As some people know, I run a web development agency called Cohoda LTD.

As part of our service, like most development agencies, we offer web hosting. To keep things as lean as possible, we deliberately don’t try to host email servers ourselves, instead we set up clients with email on Google GSuite (or Office 365 if the client prefers)
I always (where possible) use CloudFlare for DNS, and found myself repeatedly entering the same MX records for each domain, time and time again.

CloudFlare has a handy “Upload DNS File” feature tucked under ‘Advanced’ at the bottom of your DNS entries.

Here, you can specify any file to upload (which must conform to the BIND format to work)
On upload, those DNS entries will be added.

Here’s one for quickly adding GSuite (Google Apps / Gmail) mx records to CloudFlare:

Simply save this as (for example) gsuite-cloudflare.txt and upload that when you want to quickly add Google Apps mx records to your domain in CloudFlare.

Search git branch names using command line

Looking for a particular branch, and git branch -a returns a LOT of branches?
If on Windows, you could use the Search feature in cmder (you’re using cmder, right?)

Or on mac, cmd+f and then search the outputted text…

OR you could use one of these two approaches:

1)
git branch takes a --list argument , which in turn takes a search arg.
Example:

git branch -a --list *something*

Will return only the branches containing the word “something” (note the wildcard character)

2)
The alternative, if in bash / bash compatible terminal (git bash / cmder etc… on Windows – normal Command Prompt won’t work – unless you’ve got bash extensions installed) is to pipe the result to grep:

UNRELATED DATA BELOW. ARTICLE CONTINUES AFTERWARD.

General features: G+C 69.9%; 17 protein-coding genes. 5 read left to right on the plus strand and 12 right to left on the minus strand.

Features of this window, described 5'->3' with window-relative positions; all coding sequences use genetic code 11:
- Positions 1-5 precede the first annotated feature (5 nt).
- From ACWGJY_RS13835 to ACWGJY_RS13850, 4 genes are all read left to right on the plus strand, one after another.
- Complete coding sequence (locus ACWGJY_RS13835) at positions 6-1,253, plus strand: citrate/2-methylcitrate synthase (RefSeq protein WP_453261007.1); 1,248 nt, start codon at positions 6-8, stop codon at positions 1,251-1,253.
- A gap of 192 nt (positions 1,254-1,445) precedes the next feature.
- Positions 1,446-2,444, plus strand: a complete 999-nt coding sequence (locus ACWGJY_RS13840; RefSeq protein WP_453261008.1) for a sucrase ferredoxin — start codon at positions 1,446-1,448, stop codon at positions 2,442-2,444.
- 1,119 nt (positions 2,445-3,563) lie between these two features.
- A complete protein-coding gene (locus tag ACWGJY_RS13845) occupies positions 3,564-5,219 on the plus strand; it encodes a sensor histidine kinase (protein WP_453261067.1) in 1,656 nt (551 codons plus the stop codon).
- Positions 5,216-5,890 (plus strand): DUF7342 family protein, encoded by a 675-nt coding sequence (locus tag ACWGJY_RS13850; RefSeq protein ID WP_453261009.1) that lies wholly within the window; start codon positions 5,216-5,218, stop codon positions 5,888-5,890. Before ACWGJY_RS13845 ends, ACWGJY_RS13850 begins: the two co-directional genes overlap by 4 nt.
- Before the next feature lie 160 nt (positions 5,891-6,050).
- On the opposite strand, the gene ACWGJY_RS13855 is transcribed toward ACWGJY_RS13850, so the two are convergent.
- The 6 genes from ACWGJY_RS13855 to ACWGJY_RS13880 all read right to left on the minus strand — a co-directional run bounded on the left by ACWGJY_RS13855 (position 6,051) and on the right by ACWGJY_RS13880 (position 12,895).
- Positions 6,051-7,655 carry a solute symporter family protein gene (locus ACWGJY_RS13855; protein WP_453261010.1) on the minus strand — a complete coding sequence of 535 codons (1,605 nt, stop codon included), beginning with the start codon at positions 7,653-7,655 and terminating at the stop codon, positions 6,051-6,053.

git branch -a | grep something

Both methods here will yield the same results.

Side note:
-a shows all local and remote branches
-r shows only remote branches

color-themes.com according to it’s description, offers “Color themes for IntelliJ IDEA, Webstorm, PyCharm, RubyMine, PhpStorm and AppCode”

However, it turns out that these themes also work with Rider.

After downloading it (it’s a .jar file) go to File > Import Settings

Choose the downloaded .jar file, and it will import the colour theme.
Once Rider restarts, the theme will be available, and your editor will have switched to that theme

Important:

Unlike Visual Studio, there’s actually two places the colours are configured.
One, is Appearance > Theme:

This governs how the application looks (not how your fonts look)
Light, or Dark (Darcula)

To change the font colours / style, you’ll need to go to Editor > Colors & Fonts > Font
You can then select the Scheme

Notice ‘Solarized Dark’ is now in that list

My preference, however, is the Visual Studio Dark theme (coming from a Windows VS background!)

An Introduction to the LEDS Stack

While developing an Azure Function application, using this tutorial, I encountered a problem.

Ultimately, using func new generated my function (the run.csx file) which looked like this:

Side note: the mySbMsg is important – it’s defined in the function.json bindings, and must match.
function.json

However, there was a problem.
When sending messages to my topic, they weren’t being picked up by my function.

I was using some very simplistic code to send messages to my topic:

The messages were definitely being delievered to the topic – I could see that in the Azure portal.

However, the function wasn’t picking them up.

The issue was around the string mySbMsg parameter.
The scaffolding assumed that it would be a string – but it is in fact, a byte[] (due to me serializing the JSON)

Changing this parameter to be a byte[] – and my messages are now received by my locally running function.

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